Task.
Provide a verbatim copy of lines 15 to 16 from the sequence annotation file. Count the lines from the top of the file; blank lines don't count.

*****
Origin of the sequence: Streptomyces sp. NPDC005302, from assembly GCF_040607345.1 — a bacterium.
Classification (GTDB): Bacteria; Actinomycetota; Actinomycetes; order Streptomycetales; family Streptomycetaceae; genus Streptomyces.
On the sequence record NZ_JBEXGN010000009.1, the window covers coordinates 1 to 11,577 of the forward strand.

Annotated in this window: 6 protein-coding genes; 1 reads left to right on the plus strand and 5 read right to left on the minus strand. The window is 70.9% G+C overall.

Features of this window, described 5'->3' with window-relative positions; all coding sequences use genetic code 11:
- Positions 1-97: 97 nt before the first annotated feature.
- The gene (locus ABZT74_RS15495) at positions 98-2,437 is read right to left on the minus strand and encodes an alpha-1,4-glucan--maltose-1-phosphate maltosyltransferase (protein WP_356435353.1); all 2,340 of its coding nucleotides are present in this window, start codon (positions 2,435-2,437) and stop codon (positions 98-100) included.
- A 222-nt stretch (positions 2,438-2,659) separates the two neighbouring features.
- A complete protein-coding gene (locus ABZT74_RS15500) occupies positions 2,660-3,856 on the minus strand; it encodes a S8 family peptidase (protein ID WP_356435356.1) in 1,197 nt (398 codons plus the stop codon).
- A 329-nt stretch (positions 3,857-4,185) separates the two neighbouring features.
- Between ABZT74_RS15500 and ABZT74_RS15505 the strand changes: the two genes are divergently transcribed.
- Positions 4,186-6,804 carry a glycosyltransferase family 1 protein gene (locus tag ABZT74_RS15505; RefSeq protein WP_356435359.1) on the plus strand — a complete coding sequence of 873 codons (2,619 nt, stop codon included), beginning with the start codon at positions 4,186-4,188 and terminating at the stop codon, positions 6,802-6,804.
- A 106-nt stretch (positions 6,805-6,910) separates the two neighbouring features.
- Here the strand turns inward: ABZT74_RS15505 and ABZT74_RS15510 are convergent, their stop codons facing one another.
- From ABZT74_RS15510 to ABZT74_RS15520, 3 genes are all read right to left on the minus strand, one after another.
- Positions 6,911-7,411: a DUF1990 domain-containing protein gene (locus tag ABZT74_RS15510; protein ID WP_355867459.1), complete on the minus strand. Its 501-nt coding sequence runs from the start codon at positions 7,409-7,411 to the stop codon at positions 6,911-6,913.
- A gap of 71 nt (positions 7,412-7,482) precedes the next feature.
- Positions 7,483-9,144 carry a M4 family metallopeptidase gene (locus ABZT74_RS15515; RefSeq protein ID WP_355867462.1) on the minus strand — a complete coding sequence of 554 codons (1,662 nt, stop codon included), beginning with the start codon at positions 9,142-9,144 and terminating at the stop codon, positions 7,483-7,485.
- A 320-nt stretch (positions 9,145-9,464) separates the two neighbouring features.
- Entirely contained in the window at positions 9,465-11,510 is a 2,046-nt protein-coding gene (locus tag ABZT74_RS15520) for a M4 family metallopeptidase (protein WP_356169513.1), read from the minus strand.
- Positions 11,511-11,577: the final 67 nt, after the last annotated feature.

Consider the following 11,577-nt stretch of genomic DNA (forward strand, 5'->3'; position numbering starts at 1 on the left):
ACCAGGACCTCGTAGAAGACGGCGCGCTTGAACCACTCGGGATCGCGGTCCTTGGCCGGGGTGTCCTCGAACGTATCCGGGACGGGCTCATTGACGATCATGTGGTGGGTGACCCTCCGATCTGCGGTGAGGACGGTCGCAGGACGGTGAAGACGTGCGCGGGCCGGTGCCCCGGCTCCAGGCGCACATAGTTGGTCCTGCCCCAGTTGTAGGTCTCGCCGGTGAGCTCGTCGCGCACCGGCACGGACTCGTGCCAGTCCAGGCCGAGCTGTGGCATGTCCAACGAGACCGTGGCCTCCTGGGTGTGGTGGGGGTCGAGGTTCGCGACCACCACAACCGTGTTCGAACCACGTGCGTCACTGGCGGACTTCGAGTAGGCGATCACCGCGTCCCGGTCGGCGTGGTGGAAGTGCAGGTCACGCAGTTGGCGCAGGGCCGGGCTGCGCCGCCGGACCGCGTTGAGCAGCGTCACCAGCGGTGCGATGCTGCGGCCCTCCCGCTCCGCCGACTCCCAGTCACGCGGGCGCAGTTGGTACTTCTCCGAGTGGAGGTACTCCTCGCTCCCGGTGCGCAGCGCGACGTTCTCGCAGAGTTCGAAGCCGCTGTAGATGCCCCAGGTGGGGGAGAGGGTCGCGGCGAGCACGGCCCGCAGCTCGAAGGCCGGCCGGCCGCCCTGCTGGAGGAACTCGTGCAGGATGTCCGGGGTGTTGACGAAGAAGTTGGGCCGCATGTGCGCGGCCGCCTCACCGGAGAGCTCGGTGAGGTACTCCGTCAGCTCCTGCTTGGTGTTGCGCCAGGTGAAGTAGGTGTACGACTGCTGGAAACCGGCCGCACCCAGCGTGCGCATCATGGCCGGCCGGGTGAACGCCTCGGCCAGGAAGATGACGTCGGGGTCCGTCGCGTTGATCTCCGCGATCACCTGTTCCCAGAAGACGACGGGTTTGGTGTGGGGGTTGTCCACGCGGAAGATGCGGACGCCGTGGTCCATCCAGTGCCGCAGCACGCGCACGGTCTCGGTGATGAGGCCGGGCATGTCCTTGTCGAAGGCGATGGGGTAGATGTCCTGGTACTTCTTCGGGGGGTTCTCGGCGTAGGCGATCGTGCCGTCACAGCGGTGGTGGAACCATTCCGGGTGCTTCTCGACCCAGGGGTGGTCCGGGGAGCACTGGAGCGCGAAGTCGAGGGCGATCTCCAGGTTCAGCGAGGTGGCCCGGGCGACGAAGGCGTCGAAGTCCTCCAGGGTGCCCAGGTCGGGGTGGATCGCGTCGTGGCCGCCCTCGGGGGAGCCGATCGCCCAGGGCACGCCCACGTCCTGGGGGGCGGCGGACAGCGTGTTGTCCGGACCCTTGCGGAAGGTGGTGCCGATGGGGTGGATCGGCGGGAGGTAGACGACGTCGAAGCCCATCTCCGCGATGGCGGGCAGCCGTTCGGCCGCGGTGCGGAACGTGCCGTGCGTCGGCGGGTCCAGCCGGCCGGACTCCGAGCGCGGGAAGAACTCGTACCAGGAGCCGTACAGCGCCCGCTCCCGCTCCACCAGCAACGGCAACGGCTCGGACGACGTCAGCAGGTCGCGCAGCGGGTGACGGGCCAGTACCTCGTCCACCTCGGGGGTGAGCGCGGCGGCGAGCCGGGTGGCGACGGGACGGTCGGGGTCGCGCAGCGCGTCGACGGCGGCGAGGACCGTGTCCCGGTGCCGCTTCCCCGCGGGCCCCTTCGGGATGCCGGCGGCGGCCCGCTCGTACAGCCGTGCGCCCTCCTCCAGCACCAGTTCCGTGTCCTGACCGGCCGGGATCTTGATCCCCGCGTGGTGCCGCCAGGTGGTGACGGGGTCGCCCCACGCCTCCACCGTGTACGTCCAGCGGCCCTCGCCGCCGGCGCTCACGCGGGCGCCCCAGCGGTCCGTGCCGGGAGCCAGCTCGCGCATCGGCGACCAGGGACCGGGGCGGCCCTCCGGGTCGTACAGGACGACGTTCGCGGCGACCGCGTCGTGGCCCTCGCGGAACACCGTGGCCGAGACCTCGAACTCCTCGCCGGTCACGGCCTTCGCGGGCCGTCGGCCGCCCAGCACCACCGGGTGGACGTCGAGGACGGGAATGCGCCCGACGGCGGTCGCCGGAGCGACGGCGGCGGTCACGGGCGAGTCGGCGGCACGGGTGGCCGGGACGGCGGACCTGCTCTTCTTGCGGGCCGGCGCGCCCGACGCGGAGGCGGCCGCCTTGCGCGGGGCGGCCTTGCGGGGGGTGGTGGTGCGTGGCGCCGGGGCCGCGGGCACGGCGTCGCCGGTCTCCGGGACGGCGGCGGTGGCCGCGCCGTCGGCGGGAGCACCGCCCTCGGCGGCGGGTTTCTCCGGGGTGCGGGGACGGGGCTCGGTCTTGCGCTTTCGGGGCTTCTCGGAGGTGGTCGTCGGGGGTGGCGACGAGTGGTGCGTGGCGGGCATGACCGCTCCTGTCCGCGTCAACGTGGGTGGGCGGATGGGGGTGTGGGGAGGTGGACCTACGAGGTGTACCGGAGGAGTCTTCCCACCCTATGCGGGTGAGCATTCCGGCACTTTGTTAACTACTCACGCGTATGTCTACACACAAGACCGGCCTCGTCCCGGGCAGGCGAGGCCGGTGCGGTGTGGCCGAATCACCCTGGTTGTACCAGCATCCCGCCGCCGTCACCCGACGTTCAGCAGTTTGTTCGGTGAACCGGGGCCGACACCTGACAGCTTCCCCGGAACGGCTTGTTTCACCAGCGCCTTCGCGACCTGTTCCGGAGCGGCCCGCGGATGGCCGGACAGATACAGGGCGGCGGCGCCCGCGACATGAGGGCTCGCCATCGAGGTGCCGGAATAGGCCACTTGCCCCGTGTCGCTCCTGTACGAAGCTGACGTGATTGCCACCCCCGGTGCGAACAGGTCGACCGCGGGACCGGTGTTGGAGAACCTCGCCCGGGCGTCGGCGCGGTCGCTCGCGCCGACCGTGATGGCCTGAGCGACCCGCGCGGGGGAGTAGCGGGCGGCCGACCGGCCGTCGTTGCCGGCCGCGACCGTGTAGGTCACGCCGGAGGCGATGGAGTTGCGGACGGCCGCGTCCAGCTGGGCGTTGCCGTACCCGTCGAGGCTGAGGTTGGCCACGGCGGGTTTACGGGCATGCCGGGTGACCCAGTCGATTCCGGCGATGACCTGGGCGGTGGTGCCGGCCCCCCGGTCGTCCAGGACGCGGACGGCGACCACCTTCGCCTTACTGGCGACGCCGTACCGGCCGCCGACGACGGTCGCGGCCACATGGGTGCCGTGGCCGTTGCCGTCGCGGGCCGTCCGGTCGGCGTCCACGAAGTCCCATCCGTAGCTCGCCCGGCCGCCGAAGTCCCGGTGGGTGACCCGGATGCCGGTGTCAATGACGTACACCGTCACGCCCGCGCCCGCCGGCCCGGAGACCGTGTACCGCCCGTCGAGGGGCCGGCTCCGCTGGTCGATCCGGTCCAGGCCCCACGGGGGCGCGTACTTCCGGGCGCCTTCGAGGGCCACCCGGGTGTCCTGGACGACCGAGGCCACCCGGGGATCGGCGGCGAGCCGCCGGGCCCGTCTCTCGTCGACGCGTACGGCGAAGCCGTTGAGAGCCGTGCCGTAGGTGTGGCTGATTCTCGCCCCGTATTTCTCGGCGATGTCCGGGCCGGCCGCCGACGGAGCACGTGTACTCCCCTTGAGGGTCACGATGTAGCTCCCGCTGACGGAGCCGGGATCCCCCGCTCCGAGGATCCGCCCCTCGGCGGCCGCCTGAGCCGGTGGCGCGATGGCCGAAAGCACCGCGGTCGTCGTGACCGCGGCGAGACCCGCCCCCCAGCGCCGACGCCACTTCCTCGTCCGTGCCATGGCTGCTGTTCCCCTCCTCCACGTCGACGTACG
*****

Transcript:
- From ABZT74_RS15510 to ABZT74_RS15520, 3 genes are all read right to left on the minus strand, one after another.
- Positions 6,911-7,411: a DUF1990 domain-containing protein gene (locus tag ABZT74_RS15510; protein ID WP_355867459.1), complete on the minus strand. Its 501-nt coding sequence runs from the start codon at positions 7,409-7,411 to the stop codon at positions 6,911-6,913.